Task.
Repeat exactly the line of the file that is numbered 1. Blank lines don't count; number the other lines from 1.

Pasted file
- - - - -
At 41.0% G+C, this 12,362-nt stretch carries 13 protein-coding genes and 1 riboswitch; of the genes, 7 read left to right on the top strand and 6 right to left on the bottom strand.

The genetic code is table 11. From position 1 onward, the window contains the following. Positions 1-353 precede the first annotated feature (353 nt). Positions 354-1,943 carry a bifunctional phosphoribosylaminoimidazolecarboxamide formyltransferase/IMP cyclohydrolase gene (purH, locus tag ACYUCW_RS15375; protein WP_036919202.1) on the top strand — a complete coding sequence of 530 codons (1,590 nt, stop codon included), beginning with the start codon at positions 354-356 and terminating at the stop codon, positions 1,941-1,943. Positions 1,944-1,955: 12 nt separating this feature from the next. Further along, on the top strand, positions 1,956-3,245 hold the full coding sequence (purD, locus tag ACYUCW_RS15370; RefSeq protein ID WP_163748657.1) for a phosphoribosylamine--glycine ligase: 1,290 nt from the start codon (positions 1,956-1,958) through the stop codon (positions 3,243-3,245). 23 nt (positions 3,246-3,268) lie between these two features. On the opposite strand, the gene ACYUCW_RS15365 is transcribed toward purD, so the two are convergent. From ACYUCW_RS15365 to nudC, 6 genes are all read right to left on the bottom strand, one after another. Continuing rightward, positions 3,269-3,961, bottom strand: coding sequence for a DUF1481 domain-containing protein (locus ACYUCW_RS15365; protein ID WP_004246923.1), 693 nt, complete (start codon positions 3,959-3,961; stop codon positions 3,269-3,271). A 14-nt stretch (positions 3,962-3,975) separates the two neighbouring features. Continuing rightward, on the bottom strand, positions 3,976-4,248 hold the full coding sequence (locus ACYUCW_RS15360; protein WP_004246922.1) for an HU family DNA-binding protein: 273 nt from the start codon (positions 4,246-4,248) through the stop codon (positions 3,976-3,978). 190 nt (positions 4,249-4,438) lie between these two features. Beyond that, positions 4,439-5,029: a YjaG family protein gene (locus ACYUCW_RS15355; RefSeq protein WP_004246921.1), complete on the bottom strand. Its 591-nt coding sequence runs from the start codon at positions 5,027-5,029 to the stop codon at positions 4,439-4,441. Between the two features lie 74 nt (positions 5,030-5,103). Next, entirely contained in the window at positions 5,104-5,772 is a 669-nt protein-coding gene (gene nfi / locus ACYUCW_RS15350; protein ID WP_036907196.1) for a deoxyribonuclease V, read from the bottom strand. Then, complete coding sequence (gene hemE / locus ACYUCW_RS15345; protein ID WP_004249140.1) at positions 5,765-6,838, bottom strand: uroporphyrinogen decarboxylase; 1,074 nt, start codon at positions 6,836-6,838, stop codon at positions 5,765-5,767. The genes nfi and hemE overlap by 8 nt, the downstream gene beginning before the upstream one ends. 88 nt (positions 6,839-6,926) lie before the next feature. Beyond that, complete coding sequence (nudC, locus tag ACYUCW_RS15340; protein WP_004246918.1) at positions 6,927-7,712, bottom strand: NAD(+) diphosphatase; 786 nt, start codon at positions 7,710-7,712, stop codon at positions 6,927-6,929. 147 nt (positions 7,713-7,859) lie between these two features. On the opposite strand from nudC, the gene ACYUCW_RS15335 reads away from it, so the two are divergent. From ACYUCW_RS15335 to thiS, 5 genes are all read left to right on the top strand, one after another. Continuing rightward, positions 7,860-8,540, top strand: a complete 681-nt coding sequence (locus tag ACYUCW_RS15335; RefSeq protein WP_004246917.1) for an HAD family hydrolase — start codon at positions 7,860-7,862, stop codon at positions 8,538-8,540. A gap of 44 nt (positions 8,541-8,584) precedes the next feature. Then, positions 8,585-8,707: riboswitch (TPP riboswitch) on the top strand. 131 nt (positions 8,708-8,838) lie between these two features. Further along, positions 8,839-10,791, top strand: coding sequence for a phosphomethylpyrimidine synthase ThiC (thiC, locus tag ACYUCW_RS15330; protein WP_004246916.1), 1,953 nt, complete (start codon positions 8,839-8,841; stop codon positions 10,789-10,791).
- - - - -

At 41.0% G+C, this 12,362-nt stretch carries 13 protein-coding genes and 1 riboswitch; of the genes, 7 read left to right on the top strand and 6 right to left on the bottom strand.